Open Science and Citizen Science – a distinction

As posted to Billion Brain Blog by Francois Grey on July 3rd 2011

In the last two weeks, I’ve been at two events where the notion of Open Science featured prominently. One was the Open Access Initiative Workshop in Geneva 22-24 June, the other the Open Knowledge Conference in Berlin, 30 June – 1 July.

Now, I’m all for openness. But as I said when introducing a Panel Session on Open Science in Berlin, I’m not interested in openness as an end in itself, but rather as a means to an end. And if that wasn’t provocative enough (the statement drew a few boos and snickers from the crowd) I added that I’m not interested in science as an end in itself, but also as a means to an end.

Open in another way

My provocation was deliberate. Citizen cyberscience is sometimes labelled as a form of Open Science. But after hearing a number of people from the worlds of Open Access, Open Source, Open Data and Open Standards talk about Open Science, I think there’s an important distinction to be made.

As I understand it, Open Science is focused on ensuring the free flow of information that scientists generate, primarily (though not exclusively) for the benefit of other scientists. Open Access journals and Open Data policies help achieve this goal. Open Science takes this idea several steps further, encouraging new standards of attribution that would make the use of Web 2.0 technologies more attractive to the scientific community, weaning it off the classic ‘publish or perish’ mentality that places inordinate value on scientific papers and the citations they garner. Cameron Neylon – who was at both the Geneva and Berlin events – is an excellent spokesperson for this new trend.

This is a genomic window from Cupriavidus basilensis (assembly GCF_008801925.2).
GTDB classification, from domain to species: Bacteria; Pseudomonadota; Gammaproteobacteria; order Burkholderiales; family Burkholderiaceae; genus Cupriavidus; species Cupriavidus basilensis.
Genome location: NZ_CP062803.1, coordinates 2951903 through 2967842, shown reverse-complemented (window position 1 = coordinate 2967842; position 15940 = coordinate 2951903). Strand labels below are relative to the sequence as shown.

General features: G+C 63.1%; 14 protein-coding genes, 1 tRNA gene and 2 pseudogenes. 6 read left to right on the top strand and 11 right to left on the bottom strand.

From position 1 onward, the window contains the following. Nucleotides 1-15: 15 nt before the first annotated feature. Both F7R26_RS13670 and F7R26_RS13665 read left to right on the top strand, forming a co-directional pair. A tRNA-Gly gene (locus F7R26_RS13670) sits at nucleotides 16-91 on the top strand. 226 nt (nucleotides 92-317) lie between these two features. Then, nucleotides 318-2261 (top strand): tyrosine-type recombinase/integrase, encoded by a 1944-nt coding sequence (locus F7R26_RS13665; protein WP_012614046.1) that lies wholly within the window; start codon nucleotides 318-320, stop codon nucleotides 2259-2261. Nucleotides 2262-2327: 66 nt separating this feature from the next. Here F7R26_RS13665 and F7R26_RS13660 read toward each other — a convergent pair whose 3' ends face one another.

This sort of Open is great, of course. But it is very different from the sort of openness that I feel is central to citizen cyberscience. This is the openness to people outside the scientific community, people who are not professional scientists, and therefore are not driven by the same incentives that push scientists to publish, or go to conferences or write grant proposals. By creating the possibility for millions more amateurs to participate actively in online scientific projects, citizen cyberscience opens up science in a potentially far more radical way. Because ultimately, this sort of openness puts into question the very notion of a boundary between professional and amateur science.

To be fair, long before the Internet and the Web, citizen science has been challenging the amateur/professional boundary in fields like astronomy and archaeology. The only difference now – the “cyber” part of the story – is that the Web greatly broadens the scope of what fields of science amateurs can contribute to. This is a very different kind of openness. It is about making the scientific process itself open to broader participation, rather than focusing on the openness of the outcomes of that process, such as publications, data and source code.

The wonder of science